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Buchanan Law Group July 29, 2009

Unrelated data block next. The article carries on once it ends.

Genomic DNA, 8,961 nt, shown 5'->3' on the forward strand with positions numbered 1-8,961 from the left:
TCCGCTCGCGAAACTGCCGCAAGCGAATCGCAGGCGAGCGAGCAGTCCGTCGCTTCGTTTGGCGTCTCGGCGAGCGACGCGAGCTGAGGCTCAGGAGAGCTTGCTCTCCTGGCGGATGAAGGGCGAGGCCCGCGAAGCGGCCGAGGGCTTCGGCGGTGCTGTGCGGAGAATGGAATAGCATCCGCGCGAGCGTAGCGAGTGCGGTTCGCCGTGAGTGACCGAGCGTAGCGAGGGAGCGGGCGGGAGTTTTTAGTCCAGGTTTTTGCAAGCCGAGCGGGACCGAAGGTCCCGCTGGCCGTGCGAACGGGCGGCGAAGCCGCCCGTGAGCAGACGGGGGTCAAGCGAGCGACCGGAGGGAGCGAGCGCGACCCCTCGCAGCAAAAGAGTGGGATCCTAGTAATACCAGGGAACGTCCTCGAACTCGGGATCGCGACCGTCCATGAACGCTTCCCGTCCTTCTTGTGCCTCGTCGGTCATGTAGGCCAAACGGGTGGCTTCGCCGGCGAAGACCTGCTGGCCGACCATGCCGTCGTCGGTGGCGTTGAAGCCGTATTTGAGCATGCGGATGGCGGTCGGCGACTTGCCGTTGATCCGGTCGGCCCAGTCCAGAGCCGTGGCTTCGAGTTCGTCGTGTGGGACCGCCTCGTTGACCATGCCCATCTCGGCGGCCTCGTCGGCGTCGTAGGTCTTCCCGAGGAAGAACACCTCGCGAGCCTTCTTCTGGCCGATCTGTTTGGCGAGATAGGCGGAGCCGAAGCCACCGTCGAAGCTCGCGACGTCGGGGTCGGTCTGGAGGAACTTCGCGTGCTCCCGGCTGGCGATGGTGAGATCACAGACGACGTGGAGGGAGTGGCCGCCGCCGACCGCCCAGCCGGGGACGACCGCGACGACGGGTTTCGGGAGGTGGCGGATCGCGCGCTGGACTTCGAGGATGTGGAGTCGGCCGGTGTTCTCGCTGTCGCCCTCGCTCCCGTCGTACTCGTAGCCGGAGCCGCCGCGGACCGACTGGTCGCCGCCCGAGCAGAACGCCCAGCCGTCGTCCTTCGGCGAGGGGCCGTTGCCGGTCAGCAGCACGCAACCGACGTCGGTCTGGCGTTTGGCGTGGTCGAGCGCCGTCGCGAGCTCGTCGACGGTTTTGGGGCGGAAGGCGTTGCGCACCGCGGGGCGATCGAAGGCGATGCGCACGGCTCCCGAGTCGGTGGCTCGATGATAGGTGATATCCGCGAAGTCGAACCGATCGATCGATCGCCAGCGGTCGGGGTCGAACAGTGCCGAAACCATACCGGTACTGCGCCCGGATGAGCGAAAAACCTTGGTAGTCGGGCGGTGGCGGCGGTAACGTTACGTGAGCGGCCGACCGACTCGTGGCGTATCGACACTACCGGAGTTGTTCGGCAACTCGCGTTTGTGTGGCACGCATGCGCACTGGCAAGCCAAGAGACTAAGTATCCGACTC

Hello all, The e-mail subject line for this Law Note may seem a bit dramatic, but not as dramatic as the criminal and civil penalties with which taxpayers may be hit if they do not report holdings in certain offshore accounts. I am sending this law note to remind you of a fast-approaching deadline (September 23rd) by which taxpayers must act, to avoid certain penalties or prosecution for past noncompliance in this area.